Theresa May plans to confront big business by overhauling corporate governance and curbing executive pay as she outlines her vision for a country that works not just for "the privileged few".
In a shift from the Conservative Party's message of the last General Election which denied that economic growth was being unequally shared, the Home Secretary says tackling the country's deficit should not be the government's sole focus.
Writing in the Times on Monday (11 July) she said: "We need an economy that works for everyone. Because it is apparent to anybody who is in touch with the real world that people do not feel our economy works that way at all. We need to reform the economy to allow more people to share in the country's prosperity."
If elected as leader of the Conservative Party, she pledged to put workers on company boards and make shareholder votes on pay binding.
She said boards should include workers instead of just non-executive directors who are often from the same narrow professional and social circles, and so who are not best able to scrutinise directors.
She said: "It is not anti-business to suggest that big business needs to change. Better governance will help these companies to take better decisions, for their own long-term benefit and that of the economy overall.
"Under my leadership the Conservative Party will resolutely remain the party of enterprise and we will help British businesses to stay competitive and create more well-paid jobs."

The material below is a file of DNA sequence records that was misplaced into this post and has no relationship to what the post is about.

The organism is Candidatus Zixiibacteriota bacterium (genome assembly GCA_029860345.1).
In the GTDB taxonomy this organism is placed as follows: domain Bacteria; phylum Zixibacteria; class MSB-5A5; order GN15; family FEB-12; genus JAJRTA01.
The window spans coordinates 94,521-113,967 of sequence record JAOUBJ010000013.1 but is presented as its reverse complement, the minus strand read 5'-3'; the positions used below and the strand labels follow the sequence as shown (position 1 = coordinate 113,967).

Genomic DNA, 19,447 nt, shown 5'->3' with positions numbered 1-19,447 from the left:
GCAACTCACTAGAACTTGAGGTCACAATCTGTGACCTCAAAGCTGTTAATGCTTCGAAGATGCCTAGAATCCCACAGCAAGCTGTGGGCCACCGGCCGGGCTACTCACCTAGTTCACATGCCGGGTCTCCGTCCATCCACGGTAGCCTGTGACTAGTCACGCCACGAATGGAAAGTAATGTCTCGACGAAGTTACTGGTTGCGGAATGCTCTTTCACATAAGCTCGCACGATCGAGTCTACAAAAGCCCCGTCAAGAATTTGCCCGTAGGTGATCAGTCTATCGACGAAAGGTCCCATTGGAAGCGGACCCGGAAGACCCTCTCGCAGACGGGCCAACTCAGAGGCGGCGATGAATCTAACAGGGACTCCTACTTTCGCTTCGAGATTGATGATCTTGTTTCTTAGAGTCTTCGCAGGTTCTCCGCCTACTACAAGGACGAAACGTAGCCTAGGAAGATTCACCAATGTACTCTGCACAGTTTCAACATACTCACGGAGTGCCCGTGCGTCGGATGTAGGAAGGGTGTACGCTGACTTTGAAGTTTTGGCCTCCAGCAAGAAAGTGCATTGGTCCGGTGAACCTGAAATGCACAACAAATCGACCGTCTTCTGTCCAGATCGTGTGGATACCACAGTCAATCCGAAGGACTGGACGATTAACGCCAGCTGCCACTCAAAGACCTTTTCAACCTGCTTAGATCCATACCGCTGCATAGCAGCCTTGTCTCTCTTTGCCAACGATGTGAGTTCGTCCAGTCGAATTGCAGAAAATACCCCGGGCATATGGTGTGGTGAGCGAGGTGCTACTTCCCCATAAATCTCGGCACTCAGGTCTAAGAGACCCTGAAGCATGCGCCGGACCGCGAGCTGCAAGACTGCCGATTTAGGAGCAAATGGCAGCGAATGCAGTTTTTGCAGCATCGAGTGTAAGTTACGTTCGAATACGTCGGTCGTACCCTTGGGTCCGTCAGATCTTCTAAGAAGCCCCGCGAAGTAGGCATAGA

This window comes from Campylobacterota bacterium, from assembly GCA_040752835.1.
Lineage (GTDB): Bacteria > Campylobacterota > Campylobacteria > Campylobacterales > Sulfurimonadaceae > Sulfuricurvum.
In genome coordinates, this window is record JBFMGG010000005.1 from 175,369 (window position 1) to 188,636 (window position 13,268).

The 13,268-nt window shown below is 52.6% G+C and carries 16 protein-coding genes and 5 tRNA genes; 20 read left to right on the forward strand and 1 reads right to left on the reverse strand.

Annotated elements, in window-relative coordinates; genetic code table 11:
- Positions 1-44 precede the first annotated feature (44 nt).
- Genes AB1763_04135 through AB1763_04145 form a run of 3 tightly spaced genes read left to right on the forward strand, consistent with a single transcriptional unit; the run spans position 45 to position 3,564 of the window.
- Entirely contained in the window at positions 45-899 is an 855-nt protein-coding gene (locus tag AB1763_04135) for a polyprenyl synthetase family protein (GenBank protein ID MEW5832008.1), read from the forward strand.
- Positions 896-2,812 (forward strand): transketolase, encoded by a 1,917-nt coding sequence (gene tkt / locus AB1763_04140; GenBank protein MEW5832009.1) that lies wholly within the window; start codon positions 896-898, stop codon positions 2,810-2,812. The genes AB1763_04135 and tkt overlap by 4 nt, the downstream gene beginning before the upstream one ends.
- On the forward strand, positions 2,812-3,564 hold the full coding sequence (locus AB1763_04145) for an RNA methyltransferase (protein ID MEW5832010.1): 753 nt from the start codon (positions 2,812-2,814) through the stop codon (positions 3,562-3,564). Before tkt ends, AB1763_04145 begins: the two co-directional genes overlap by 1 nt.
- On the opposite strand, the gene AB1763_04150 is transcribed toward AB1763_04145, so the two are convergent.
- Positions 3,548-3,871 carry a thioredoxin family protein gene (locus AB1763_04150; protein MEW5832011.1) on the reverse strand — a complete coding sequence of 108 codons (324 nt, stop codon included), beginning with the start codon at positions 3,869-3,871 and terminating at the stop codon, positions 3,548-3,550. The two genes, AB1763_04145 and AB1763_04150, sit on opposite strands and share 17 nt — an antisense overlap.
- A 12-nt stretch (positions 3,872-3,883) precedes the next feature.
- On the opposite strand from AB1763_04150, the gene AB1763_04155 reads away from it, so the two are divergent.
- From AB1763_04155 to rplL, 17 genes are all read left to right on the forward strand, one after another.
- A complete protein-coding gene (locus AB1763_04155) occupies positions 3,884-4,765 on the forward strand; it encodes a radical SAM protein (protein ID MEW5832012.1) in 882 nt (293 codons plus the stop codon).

She has criticised Bank of England policy as increasing inequality with super low interest rates and quantitative easing helping those on the property ladder "at the expense of those who can't afford their own home".
Leadsom has made similar pledges to May over tackling big business as the pair try to grab the centre ground in the fight for the Tory leadership. Leadsom herself has attacked boardroom pay rises that bear no relation to company performance when she made her pitch for the leadership.
May's pledge marks a shift from a weekend dominated by headlines that her rival Andrea Leadsom made about how being a mother made her a better choice for leader because she had a "very real stake" in the country's future.
Leadsom said she has apologised to May and told the Telegraph that she has felt under attack in pressure she described as "shattering".
"I've already said to Theresa how very sorry I am for any hurt I have caused and how that article said completely the opposite of what I said and believe."
Key Leave campaigner, Iain Duncan Smith MP told ITV that Leadsom is the victim of disgusting "black ops" by the Tory establishment. But Lord Cormack, the former Tory MP and constitutional expert, called on her withdraw from the contest which can only "prolong division and delay the creation of a stable functioning government".